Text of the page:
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Heredity and Environment

During the course of development, the genotype interacts with the environment in complex ways to produce the phenotype. It is the phenotypic expression of individual physical and behavioral characteristics that scientists study in an effort to understand how genes and the environment interact to produce each unique human being.


Chromosomes and Genes

Within each cell nucleus are threadlike structures called chromosomes, on which genes containing the genetic code are located. Genetic variability is the result of the huge number of chromosome combinations that are possible during the formation of sperm and egg cells, and to crossing over, which occurs during the kind of cell division called meiosis and involves the exchange of genes on homologous chromosomes. Sexual reproduction, or the union of ovum with sperm, also contributes to genetic variability, as 23 chromosomes from a woman unite with 23 chromosomes from a man to form the zygote. Through the process of mitosis, this new autosome, or cell, divides and continues to divide, eventually producing a new, multicellular organism.

Genes, DNA, and Proteins

Chromosomes are bound by molecules of deoxyribonucleic acid (DNA), which in turn are made up of nucleotides.Genes, portions of the DNA molecule, are located at particular sites on the chromosome where they code for the production of certain kinds of protein. When a gene is activated, a copy of it travels from the cell nucleus to the body of the cell where it serves as a template for building a protein molecule. Each of the many different kinds of proteins in the human body serves a different function. All of them, working together, make a living organism.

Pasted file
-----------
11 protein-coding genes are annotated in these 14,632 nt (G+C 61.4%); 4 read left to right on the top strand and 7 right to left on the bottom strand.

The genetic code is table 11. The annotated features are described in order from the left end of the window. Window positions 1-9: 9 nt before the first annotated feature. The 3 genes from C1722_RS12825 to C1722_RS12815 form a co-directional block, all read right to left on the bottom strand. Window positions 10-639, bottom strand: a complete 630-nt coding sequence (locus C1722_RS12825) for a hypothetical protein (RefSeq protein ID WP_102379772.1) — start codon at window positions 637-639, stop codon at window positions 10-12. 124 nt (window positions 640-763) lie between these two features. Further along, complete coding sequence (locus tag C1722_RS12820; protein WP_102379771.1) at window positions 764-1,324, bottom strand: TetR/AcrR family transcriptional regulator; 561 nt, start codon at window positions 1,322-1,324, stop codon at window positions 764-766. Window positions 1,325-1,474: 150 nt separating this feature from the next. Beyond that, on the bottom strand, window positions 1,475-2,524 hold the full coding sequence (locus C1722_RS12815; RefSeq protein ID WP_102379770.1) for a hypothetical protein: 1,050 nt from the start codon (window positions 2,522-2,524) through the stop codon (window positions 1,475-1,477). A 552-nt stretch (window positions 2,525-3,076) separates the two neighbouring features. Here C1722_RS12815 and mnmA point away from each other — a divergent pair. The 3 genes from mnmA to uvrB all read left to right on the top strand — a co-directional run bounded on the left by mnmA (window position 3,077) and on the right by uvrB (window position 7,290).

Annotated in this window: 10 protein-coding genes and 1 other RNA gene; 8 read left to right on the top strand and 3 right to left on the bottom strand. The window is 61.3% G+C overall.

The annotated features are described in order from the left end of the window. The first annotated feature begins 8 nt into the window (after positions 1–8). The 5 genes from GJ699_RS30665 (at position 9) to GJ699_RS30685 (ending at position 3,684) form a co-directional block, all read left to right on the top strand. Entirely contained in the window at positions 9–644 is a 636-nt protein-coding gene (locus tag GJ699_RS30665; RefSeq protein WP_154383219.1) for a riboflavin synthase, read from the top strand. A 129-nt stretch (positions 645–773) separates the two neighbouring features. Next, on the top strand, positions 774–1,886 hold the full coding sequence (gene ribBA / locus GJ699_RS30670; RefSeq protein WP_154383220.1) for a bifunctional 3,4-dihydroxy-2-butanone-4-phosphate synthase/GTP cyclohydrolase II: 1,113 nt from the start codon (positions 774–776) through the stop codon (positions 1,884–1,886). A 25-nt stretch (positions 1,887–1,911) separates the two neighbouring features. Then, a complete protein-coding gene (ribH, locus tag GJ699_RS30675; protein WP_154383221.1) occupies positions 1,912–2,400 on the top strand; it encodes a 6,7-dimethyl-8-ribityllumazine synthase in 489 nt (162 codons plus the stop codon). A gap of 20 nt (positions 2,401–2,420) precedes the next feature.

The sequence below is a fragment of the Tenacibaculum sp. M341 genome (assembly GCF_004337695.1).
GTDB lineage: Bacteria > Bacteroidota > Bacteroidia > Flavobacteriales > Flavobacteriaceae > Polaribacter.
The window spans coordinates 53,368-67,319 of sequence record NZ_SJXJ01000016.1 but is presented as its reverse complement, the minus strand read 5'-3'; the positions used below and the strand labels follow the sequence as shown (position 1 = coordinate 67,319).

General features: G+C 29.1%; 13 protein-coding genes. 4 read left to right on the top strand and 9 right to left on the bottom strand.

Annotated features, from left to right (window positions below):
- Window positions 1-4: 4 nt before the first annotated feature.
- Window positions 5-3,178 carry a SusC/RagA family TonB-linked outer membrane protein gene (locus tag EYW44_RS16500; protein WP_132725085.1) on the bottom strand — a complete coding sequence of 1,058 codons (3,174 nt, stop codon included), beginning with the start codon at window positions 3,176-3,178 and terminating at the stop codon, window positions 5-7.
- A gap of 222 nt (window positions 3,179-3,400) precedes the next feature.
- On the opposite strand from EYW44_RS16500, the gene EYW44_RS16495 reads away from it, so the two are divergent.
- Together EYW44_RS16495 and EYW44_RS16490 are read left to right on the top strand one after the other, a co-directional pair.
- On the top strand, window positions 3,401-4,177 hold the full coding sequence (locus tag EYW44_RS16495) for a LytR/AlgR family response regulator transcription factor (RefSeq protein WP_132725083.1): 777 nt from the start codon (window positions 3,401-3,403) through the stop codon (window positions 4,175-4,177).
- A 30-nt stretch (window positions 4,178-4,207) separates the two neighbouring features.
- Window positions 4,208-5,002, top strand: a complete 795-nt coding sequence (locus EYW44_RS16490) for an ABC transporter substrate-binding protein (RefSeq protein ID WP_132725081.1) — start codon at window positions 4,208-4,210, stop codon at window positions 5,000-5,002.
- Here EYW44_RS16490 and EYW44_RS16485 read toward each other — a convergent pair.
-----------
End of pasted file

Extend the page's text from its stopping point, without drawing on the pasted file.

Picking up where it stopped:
The Transmission of Traits: A Basic Model

At any given gene's position on two homologous chromosomes, there can be more than one form of that gene, called the gene's alleles. If the alleles are the same, the person is homozygous for that particular characteristic; if the alleles are different, the person is heterozygous. Heterozygous combinations may be expressed in three ways: (1) the person may have a trait intermediate between the traits that each of the two alleles codes for; (2) both alleles may express their traits simultaneously, an outcome call codominance; and (3) a dominant allele may overcome the other, recessive allele, resulting in the expression of the dominant allele's trait.

Genes on the Sex Chromosomes: Exceptions to the Rule

The 23rd pair of human chromosomes are the sex chromosomes, differing in males and females. Females have two large homologous sex chromosomes, forming an XX pattern; males have one X and a smaller Y chromosome, and XY pattern. Because an X chromosome is about five times longer than a Y chromosome, it carries more genes. This means that, in males, some genes on the X chromosome have no equivalent genes on the Y chromosome; the male inherits only one each of these X-linked genes. If the inherited gene happens to be a harmful recessive allele, the associated genetic disorder will automatically be expressed. Hemophilia, a disease in which the blood fails to clot, is an example of an X-linked recessive trait.